Legal acts are to be carried out with deadlines ( period within which a legal act is to be carried out or a certain event occurs) and dates ( time at which a legal act is to be carried out or a certain event occurs). If this does not happen, the legal consequences provided for by law will occur again.

Administrative law

The administrative act is considered a specific legal act under public law. According to the legal definition of § 35 VwVfG, it is any “ order , decision or other sovereign measure that an authority takes to regulate an individual case in the field of public law and which is aimed at direct legal effects to the outside.” Administrative acts are linked without consideration legal effects on the will of the agent; that makes it a legal act.

Bankruptcy law

The term legal act is very often associated with bankruptcy law . According to § § 129 ff. InsO , legal acts are contestable, unless the law provides otherwise. According to the BGH , a legal act under insolvency law is any act of will that triggers legal effects and can change the debtor's assets to the detriment of the insolvency creditors. The legal acts therefore not only include declarations of intent as part of legal transactions of all kinds and acts similar to legal transactions, but also real acts to which the law attaches legal effects, such as bringing in an item that leads to a landlord's lien . They are intentional or intentional declarations of intent that have legal consequences. The central issue is the contestable legal acts in which the disadvantage of this legal act is contested. According to Section 140 (1) InsO, a legal act is deemed to have been carried out if its legal effects occur.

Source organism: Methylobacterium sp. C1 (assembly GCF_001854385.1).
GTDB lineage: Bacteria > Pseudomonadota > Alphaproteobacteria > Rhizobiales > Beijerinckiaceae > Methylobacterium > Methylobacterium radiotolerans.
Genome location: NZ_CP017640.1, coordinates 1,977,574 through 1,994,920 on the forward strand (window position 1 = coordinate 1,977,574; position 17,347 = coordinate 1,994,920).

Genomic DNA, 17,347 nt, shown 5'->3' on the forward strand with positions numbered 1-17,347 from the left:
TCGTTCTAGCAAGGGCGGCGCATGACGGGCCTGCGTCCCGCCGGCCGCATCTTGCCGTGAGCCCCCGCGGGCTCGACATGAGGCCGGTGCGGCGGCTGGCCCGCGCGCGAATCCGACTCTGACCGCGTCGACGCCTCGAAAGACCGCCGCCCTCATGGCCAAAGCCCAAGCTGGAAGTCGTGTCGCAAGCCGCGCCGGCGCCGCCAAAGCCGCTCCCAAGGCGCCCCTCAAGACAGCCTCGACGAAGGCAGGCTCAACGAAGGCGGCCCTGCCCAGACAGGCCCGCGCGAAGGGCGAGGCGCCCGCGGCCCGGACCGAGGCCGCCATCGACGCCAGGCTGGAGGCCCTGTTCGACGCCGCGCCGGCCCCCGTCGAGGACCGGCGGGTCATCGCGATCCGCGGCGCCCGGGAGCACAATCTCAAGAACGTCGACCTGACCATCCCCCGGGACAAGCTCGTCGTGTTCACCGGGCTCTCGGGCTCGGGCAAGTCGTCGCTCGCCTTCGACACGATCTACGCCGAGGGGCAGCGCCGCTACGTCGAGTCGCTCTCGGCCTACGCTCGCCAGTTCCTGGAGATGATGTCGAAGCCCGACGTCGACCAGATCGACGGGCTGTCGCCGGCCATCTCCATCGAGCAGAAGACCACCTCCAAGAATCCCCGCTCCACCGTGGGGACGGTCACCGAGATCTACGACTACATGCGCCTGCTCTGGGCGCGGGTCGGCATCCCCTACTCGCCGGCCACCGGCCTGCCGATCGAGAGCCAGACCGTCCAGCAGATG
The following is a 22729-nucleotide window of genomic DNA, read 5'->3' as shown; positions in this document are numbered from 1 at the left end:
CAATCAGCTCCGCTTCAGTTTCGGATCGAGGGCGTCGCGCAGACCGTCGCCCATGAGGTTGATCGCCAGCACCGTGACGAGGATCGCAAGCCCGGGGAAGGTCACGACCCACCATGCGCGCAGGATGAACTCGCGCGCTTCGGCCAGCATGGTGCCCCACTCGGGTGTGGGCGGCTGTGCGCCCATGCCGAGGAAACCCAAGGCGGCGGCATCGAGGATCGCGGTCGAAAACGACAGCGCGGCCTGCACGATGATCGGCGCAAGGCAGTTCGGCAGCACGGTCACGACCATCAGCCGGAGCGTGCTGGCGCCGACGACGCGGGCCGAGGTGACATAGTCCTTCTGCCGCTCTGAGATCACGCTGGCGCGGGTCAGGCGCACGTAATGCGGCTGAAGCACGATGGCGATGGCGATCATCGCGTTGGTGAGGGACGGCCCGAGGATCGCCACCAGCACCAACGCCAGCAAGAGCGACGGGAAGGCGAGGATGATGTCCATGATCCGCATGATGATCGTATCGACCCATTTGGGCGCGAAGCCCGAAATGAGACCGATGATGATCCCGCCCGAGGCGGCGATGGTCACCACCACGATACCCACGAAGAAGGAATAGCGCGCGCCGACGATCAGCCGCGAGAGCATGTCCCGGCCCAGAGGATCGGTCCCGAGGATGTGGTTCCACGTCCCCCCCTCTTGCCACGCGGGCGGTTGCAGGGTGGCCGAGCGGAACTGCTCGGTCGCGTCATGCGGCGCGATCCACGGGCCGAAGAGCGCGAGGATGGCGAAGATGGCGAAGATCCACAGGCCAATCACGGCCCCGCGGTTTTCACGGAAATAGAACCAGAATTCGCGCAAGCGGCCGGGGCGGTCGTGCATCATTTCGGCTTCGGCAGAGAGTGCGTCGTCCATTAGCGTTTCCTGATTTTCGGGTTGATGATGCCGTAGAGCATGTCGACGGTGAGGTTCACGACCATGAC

EC law

The EC law uses the term of legal action for any rights or obligations founded acts of the institutions, so for directives , regulations and individual decisions. Here the term coincides more with legislation and the administrative act.

See also

Wiktionary: Legal act  - explanations of meanings, word origins, synonyms, translations

Individual evidence

  1. ^ Paul Geyer / Monika Schmitz-Emans (eds.): Proteus im Spiegel , 2003, p. 146.
  2. Werner Flume : General part of civil law: Das Rechtsgeschäft , 1975, p. 106.
  3. ^ A b Benno Mugdan , Motive zum BGB , Volume I, 1899, pp. 127, 421
  4. Joachim Rückert / Martin Schermaier : Historical-critical commentary on the Civil Code , 2007, before Section 104 Rn. 8th
  5. ^ Otto Palandt : Bürgerliches Gesetzbuch . CH Beck, 73rd edition, Munich 2014, ISBN 978-3-406-64400-9 , overview of § 104 Rnr. 2.
  6. Reinhard Bork, General Part of the Civil Code , 2006, p. 159 RN 412.
  7. BGHZ 47, 357, corresponds to hM .
  8. BGHZ 29, 36; 105, 48; but a different opinion (and also represented by the BGH), BGHZ 90, 101.
  9. Werner Flume, General Part of Civil Law: Das Rechtsgeschäft , 1975, p. 113.
  10. Carl Creifelds , Legal Dictionary , 16th ed., 2000, p. 1071.
  11. Gerda Krüger Nieland, BGB-RGRK, Das Bürgerliche Gesetzbuch: Commentary , § 1-240 BGB, before § 104, Rn. 11 and 12.
  12. Reinhard Bork, General Part of the Civil Code , 2006, p. 113.
  13. Werner Flume, General Part of Civil Law: Das Rechtsgeschäft , 1975, p. 106.
  14. ^ BGH, judgment of July 9, 2009, Az .: IX ZR 86/08; MünchKomm-InsO / Kirchhof, 2nd edition, § 129 Rn. 7th
  15. BGHZ 170, 196, 200 Rn. 10.
  16. Manfred Obermüller / Harald Hess, Insolvenzordnung , 2003, p. 80 Rn. 301
  17. ^ Carl Creifelds, Legal Dictionary , 16th ed., 2000, pp. 1071 f.